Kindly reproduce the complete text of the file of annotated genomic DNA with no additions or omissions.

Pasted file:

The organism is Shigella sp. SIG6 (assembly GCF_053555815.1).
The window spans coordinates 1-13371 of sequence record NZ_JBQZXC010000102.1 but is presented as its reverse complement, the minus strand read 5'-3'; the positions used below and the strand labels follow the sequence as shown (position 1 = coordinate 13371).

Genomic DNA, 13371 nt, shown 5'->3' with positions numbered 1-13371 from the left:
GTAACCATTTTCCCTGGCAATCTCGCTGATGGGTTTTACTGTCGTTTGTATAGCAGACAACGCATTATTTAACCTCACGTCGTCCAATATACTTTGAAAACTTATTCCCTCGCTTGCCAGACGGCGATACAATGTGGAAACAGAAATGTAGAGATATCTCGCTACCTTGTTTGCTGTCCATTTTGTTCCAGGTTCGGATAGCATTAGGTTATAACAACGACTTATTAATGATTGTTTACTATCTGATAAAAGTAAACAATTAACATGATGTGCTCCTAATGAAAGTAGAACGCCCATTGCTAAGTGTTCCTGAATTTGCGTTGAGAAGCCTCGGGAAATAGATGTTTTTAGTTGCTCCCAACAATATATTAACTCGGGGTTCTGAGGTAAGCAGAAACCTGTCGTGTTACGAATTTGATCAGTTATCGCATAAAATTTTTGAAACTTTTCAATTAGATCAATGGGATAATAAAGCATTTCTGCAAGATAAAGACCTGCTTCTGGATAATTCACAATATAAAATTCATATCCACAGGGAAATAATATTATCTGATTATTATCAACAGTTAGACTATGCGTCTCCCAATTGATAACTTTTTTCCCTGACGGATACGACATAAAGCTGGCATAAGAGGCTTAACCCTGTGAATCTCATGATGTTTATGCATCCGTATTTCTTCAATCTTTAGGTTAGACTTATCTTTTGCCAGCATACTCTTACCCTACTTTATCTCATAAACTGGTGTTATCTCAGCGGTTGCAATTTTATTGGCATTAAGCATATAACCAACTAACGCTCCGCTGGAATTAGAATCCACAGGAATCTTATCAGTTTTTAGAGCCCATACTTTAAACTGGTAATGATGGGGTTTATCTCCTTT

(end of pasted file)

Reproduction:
The organism is Shigella sp. SIG6 (assembly GCF_053555815.1).
The window spans coordinates 1-13371 of sequence record NZ_JBQZXC010000102.1 but is presented as its reverse complement, the minus strand read 5'-3'; the positions used below and the strand labels follow the sequence as shown (position 1 = coordinate 13371).

Genomic DNA, 13371 nt, shown 5'->3' with positions numbered 1-13371 from the left:
GTAACCATTTTCCCTGGCAATCTCGCTGATGGGTTTTACTGTCGTTTGTATAGCAGACAACGCATTATTTAACCTCACGTCGTCCAATATACTTTGAAAACTTATTCCCTCGCTTGCCAGACGGCGATACAATGTGGAAACAGAAATGTAGAGATATCTCGCTACCTTGTTTGCTGTCCATTTTGTTCCAGGTTCGGATAGCATTAGGTTATAACAACGACTTATTAATGATTGTTTACTATCTGATAAAAGTAAACAATTAACATGATGTGCTCCTAATGAAAGTAGAACGCCCATTGCTAAGTGTTCCTGAATTTGCGTTGAGAAGCCTCGGGAAATAGATGTTTTTAGTTGCTCCCAACAATATATTAACTCGGGGTTCTGAGGTAAGCAGAAACCTGTCGTGTTACGAATTTGATCAGTTATCGCATAAAATTTTTGAAACTTTTCAATTAGATCAATGGGATAATAAAGCATTTCTGCAAGATAAAGACCTGCTTCTGGATAATTCACAATATAAAATTCATATCCACAGGGAAATAATATTATCTGATTATTATCAACAGTTAGACTATGCGTCTCCCAATTGATAACTTTTTTCCCTGACGGATACGACATAAAGCTGGCATAAGAGGCTTAACCCTGTGAATCTCATGATGTTTATGCATCCGTATTTCTTCAATCTTTAGGTTAGACTTATCTTTTGCCAGCATACTCTTACCCTACTTTATCTCATAAACTGGTGTTATCTCAGCGGTTGCAATTTTATTGGCATTAAGCATATAACCAACTAACGCTCCGCTGGAATTAGAATCCACAGGAATCTTATCAGTTTTTAGAGCCCATACTTTAAACTGGTAATGATGGGGTTTATCTCCTTT